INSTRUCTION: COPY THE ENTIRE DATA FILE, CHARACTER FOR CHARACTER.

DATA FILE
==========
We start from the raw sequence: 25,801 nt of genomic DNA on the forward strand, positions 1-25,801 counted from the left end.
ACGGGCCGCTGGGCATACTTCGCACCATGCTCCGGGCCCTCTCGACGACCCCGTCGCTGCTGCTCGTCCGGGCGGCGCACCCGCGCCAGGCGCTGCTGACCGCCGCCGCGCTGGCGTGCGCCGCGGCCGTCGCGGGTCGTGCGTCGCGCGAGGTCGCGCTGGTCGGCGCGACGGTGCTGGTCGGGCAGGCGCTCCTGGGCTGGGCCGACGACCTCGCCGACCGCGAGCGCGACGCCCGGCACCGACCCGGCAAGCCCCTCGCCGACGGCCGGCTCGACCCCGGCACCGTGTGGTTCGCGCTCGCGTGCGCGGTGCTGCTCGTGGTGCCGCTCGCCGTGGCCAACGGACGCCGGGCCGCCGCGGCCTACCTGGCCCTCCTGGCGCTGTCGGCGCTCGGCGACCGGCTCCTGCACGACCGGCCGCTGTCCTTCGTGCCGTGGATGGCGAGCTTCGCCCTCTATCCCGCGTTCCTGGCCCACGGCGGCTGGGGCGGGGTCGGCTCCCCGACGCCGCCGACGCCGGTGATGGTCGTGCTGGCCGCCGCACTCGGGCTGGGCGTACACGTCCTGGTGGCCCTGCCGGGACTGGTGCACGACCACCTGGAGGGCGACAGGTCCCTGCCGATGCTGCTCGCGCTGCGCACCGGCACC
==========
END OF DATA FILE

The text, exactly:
We start from the raw sequence: 25,801 nt of genomic DNA on the forward strand, positions 1-25,801 counted from the left end.
ACGGGCCGCTGGGCATACTTCGCACCATGCTCCGGGCCCTCTCGACGACCCCGTCGCTGCTGCTCGTCCGGGCGGCGCACCCGCGCCAGGCGCTGCTGACCGCCGCCGCGCTGGCGTGCGCCGCGGCCGTCGCGGGTCGTGCGTCGCGCGAGGTCGCGCTGGTCGGCGCGACGGTGCTGGTCGGGCAGGCGCTCCTGGGCTGGGCCGACGACCTCGCCGACCGCGAGCGCGACGCCCGGCACCGACCCGGCAAGCCCCTCGCCGACGGCCGGCTCGACCCCGGCACCGTGTGGTTCGCGCTCGCGTGCGCGGTGCTGCTCGTGGTGCCGCTCGCCGTGGCCAACGGACGCCGGGCCGCCGCGGCCTACCTGGCCCTCCTGGCGCTGTCGGCGCTCGGCGACCGGCTCCTGCACGACCGGCCGCTGTCCTTCGTGCCGTGGATGGCGAGCTTCGCCCTCTATCCCGCGTTCCTGGCCCACGGCGGCTGGGGCGGGGTCGGCTCCCCGACGCCGCCGACGCCGGTGATGGTCGTGCTGGCCGCCGCACTCGGGCTGGGCGTACACGTCCTGGTGGCCCTGCCGGGACTGGTGCACGACCACCTGGAGGGCGACAGGTCCCTGCCGATGCTGCTCGCGCTGCGCACCGGCACC